Category Archives: Places to Go

Travel destinations and location reviews

Disney World and Fort Wilderness Campground during the pandemic

This week we take a look at what it is like to travel during the pandemic. A Disney World and Fort Wilderness regular, our friend Niki shares her recent experience visiting the vacation hotspot.

Guest Author Niki Meza regularly shares her love of Disney, gardening and camping on her YouTube channel NixPix

A year of firsts

This trip was very different from our normal trips to Disney for many reasons. It was our first time back since the shutdown of Disney on March 16, 2020 and it was also the inaugural test trip for our 20 ft. Horton Hauler that my husband Rick spent the last two years converting into a camper.

This was also the first time my now adult daughter did not join us. One of the biggest firsts; the first time our 17 year old son, Ricky (who is autistic and still mostly nonverbal) did not sleep under the same roof as his father.

Rick Sr. went up to Fort Wilderness the night before our arrival to test out the new trailer. Ricky stayed home that evening with me. I had about six hours of Ricky running to the window and door looking for his father before he finally understood that we would be joining him the next day and all would be well.

Make sure to reconfirm reservations before arrival to Fort Wilderness Campground

Fort Wilderness Campground

Fort Wilderness Cabin

We typically rented a cabin and with not knowing quite what reaction Ricky would have to being in the new camper, we went ahead a rented a cabin as well as a campsite for our trailer. This worked out well for us, however I will warn you, if you book more than one reservation on the same date with the same guests on each reservation, the Disney Reservation system may automatically cancel one of them so be sure to reconfirm all is well before your arrival.  

No buffets, but plenty of options available

The next day Ricky and I joined Rick Sr and the first thing on the schedule was P & J’s Southern Takeout at the Settlement. When entering you will go into Crockett’s Tavern, and though the buffet is closed, the walk-up bar is still open and you are able to sit at the tables. We did notice most guests just got their meals to go. I ordered my pizza and we walked to the Marina where, unfortunately, the pontoon boats are still not available, but we were able to watch the boats running to and from the Magic Kingdom.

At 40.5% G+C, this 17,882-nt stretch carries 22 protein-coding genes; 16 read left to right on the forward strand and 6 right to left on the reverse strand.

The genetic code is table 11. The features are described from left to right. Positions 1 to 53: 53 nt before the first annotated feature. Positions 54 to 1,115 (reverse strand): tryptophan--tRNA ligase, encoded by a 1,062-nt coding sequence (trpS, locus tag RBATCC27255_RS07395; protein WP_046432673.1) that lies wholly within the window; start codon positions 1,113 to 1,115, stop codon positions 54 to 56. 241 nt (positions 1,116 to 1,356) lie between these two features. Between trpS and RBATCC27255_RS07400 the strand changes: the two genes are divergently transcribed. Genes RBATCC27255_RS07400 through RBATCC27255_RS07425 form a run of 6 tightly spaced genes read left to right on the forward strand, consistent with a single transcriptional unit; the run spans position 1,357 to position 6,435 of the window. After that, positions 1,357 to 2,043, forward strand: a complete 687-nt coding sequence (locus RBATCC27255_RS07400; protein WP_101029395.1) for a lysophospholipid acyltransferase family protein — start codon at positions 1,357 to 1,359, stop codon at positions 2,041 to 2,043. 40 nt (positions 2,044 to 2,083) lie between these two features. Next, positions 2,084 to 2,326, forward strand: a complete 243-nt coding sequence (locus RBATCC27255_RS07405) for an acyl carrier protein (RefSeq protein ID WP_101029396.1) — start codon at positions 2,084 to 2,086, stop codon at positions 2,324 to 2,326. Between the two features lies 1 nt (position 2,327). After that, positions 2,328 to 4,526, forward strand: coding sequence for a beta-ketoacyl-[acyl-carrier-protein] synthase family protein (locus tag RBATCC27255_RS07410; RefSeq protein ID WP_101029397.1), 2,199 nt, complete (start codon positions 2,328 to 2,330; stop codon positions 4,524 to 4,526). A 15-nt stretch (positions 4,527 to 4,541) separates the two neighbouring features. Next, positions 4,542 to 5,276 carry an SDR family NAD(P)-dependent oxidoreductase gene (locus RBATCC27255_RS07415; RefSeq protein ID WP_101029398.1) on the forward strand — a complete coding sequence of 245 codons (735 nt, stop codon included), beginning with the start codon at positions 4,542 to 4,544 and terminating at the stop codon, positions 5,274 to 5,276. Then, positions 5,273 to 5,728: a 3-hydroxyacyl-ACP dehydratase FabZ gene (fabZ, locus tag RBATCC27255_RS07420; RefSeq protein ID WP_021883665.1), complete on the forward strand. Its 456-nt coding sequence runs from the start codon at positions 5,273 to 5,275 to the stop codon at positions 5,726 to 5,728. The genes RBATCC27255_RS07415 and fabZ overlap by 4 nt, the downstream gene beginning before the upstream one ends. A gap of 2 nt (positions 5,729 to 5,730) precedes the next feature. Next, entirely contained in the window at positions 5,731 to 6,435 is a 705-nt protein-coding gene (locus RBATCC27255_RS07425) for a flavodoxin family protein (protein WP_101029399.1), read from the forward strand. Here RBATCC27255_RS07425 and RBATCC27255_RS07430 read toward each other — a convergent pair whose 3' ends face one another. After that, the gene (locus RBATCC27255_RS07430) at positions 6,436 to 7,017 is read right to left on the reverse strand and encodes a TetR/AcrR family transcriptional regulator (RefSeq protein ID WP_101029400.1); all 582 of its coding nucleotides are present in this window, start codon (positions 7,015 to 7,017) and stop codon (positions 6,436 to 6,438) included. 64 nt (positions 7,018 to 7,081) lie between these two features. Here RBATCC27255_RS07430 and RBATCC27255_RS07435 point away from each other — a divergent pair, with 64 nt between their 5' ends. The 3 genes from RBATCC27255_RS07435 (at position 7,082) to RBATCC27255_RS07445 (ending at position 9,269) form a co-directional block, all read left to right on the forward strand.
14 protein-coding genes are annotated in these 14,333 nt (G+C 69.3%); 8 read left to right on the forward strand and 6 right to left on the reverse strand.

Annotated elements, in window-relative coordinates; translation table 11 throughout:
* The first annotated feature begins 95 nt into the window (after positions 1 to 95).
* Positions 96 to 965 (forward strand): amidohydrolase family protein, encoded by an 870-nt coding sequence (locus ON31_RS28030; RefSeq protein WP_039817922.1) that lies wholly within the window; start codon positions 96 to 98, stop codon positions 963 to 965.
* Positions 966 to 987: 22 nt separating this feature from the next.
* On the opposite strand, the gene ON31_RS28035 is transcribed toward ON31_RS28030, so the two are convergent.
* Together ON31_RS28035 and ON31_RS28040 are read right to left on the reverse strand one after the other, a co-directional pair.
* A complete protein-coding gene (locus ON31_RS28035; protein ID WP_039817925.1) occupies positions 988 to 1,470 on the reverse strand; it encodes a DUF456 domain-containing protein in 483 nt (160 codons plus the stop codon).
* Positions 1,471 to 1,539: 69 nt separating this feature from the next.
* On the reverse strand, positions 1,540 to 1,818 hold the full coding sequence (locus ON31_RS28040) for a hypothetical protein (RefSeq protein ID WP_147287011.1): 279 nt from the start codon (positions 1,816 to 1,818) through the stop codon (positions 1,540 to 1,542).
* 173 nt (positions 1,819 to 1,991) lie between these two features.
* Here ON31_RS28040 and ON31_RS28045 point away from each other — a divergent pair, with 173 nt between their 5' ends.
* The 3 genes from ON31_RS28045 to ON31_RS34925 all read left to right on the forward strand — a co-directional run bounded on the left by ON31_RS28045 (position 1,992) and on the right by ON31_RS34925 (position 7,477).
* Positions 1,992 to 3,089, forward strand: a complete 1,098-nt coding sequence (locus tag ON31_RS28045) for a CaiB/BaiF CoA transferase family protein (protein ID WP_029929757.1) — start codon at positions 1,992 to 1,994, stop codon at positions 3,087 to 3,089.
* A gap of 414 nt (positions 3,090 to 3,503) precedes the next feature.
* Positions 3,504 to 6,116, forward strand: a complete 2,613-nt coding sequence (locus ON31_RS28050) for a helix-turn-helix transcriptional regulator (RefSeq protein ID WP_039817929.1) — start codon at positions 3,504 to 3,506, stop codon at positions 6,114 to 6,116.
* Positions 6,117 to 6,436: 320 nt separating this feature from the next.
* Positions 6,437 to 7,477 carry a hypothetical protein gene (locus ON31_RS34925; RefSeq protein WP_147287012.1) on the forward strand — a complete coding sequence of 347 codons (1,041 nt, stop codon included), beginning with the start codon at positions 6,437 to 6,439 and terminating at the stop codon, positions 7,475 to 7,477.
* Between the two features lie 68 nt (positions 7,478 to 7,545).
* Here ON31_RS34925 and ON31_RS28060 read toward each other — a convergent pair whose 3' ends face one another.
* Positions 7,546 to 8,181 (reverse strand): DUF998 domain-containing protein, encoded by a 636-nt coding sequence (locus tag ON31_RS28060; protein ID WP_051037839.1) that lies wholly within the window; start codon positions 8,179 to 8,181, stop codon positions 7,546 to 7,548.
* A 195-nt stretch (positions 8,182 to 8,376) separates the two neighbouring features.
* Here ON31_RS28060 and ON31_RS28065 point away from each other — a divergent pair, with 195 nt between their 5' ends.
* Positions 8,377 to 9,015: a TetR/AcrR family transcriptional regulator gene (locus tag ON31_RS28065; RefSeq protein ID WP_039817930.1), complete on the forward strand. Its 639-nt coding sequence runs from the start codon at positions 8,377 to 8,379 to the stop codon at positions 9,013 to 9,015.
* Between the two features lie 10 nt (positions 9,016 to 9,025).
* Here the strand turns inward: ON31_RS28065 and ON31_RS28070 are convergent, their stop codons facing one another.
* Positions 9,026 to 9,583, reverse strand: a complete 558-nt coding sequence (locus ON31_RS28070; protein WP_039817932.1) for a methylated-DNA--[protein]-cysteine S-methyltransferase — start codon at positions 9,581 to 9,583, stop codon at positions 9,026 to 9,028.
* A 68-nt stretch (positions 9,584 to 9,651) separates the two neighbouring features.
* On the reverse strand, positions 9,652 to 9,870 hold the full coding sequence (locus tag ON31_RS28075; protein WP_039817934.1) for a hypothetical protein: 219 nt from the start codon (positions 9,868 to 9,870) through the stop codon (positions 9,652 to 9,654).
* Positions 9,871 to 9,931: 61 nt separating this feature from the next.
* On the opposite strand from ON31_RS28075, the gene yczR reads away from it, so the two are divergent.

Not having access to the playgrounds and the pontoon boats was a negative for us. The stores had shorter hours than usual and we definitely missed the main restaurant. 

Disney World’s Tri-Circle D Ranch Barns – limited hours

Our campsite was on the 700 loop and it was a great location to be; the loop sits right across from the Settlement and the Tri-Circle D Ranch barns. The barns are open for limited hours during the day, so make sure to check their times daily. Not as close to the Marina as the 100, 200, and 300 loops, but there is the added bonus of it being a bit quieter and private. I would definitely stay in this spot again. 

This trip was during the last week of October, so we were lucky to have all of the fabulous Halloween decorations to admire. As one of Ricky’s favorite things to do is ride around in the golf cart, this was a nice experience.

The Magic Kingdom and social distancing

The next morning while Rick Sr. and Ricky snored in their beds I took a ride over to Magic Kingdom. The bus to the boats has a numbered seating system to aid in social distancing. I was excited to catch a peek of Cinderella’s Castle and her new paint job. I would say I felt safer entering Magic Kingdom than my local grocery store.

Assigned seating and dividers on bus aids in social distancing

Long lines, fewer rides open and entertainment changes

As for the parks, there are many rides and experiences that are not open which can make it hard when parents have to explain to their children “not this time,” and the lines for food are long because there are limited places open. The longest line I saw was for the shop at the Haunted Mansion. The lack of extra entertainment that makes the parks feel so magical is also felt. Characters are up on balconies or placed in such a way that maintain social distancing. If you are looking for a photo with Mickey or Minnie, you’ll have to wait for another time. In other words, Walt Disney World during COVID is a popped bubble for me. 

Final thoughts on Disney World in 2020